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Re: So whats different about Linux for CNC?

Post by acourtjester » Sat May 28, 2022 11:16 am

Lots of great info from you guys, I'm about 85% done with a new table using Linux. Got sidetracked but need to get back to it soon, it is all there just some finer details needed. I ran into a mental block with the signal formation for the Ohmic sensor. When I get back to it I will seek out help then.
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Re: So whats different about Linux for CNC?

Post by cutnweld » Sat May 28, 2022 12:42 pm

Ha same here, we had my servos running on the bench from Plasmac jog buttons, tested the arc volt signal etc etc, its going slow here because what i have is working (sort of) and I am extremely busy with the repair side, was hoping for a lull this winter but it never came... Just the little fiddling I have done with the interface, my 2 cents are that the conversational side, along with the camera aided sheet alignment, not to mention the realtime thc along with other benefits, make this the new standard in the plasma cutting world. Honestly I cant see why some of the OEMs out there aren't using it, My current running system has about 49 pcbs, all kinds of cables running everywhere, my new one has a total of 3 boards with ohmic sense and thc. Cant be much more simple can it?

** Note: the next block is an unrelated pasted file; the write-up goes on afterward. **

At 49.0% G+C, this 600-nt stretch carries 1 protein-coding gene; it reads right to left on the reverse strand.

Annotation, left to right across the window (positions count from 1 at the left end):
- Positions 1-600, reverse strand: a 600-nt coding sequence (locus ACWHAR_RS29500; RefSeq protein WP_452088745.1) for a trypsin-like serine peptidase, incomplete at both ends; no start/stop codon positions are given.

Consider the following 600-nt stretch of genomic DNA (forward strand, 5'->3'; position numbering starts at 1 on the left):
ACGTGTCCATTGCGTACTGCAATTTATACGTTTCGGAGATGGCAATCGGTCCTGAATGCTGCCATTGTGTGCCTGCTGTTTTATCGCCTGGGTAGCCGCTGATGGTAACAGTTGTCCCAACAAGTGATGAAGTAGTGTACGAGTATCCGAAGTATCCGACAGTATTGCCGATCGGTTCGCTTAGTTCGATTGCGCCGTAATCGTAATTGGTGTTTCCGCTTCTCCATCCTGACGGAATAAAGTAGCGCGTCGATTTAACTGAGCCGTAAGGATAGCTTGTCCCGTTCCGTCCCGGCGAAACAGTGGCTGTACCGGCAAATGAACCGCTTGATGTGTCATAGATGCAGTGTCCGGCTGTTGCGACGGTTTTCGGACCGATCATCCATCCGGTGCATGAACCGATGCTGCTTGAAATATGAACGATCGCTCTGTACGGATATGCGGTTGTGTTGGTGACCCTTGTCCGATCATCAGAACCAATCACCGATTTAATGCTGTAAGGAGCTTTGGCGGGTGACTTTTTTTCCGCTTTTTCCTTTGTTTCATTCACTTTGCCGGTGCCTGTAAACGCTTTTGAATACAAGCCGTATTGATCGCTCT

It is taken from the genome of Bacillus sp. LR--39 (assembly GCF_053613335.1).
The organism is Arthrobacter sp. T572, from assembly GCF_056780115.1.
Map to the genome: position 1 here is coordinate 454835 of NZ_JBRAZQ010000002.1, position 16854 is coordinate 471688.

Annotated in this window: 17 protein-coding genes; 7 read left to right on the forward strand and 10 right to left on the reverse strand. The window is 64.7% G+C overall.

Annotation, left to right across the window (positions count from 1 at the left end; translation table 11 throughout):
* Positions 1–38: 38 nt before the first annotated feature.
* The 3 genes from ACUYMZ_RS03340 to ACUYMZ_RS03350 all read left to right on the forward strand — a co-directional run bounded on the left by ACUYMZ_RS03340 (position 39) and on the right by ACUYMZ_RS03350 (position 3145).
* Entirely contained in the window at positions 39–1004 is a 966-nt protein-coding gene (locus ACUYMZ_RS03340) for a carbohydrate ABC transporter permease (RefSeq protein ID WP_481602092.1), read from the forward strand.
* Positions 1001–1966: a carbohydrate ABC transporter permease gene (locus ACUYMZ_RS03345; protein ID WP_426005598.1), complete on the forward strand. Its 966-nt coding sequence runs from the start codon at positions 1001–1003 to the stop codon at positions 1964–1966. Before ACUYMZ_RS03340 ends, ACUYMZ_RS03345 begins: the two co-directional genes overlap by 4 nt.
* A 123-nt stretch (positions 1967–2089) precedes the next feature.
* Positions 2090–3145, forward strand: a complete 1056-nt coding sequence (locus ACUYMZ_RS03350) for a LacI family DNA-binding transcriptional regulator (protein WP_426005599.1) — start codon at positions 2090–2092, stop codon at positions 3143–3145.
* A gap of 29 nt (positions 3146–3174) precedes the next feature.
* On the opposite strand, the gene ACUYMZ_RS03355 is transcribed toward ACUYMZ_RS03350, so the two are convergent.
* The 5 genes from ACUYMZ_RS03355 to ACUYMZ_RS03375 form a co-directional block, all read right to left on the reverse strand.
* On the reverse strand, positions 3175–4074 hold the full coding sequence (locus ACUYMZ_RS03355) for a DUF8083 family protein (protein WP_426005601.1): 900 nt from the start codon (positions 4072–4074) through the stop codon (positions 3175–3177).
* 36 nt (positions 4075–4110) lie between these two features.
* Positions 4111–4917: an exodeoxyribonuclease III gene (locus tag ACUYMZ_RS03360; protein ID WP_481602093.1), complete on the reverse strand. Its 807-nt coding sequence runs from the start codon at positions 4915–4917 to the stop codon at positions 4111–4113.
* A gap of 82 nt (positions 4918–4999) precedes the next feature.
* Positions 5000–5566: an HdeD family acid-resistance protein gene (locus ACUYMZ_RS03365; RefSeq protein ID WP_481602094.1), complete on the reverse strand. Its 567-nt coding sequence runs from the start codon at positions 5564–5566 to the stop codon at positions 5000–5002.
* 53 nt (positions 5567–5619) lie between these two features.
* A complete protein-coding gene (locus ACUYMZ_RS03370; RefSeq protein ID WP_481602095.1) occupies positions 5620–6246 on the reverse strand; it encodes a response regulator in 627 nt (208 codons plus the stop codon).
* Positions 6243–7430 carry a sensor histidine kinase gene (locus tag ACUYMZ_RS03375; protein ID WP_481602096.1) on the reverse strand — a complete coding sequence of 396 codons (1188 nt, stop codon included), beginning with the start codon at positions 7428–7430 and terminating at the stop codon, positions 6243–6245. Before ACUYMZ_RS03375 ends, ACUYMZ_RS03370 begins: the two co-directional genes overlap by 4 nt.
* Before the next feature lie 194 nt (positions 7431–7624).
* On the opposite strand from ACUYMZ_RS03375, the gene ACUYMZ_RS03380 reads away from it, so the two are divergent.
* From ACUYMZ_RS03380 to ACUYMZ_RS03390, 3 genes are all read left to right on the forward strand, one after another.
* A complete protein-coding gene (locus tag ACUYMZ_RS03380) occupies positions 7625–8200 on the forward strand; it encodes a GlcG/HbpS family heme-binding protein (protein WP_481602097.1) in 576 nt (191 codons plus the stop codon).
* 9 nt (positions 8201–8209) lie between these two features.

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Re: So whats different about Linux for CNC?

Post by Rodw » Sun May 29, 2022 3:56 pm

robertspark wrote:
Sat May 28, 2022 6:41 am

your choice is to either use that received analog voltage signal to decide if the arc has transferred OR use the plasma cutters own ArcOK or transfer signal. either will work just the same and just as good and if set correctly will provide the same cut results,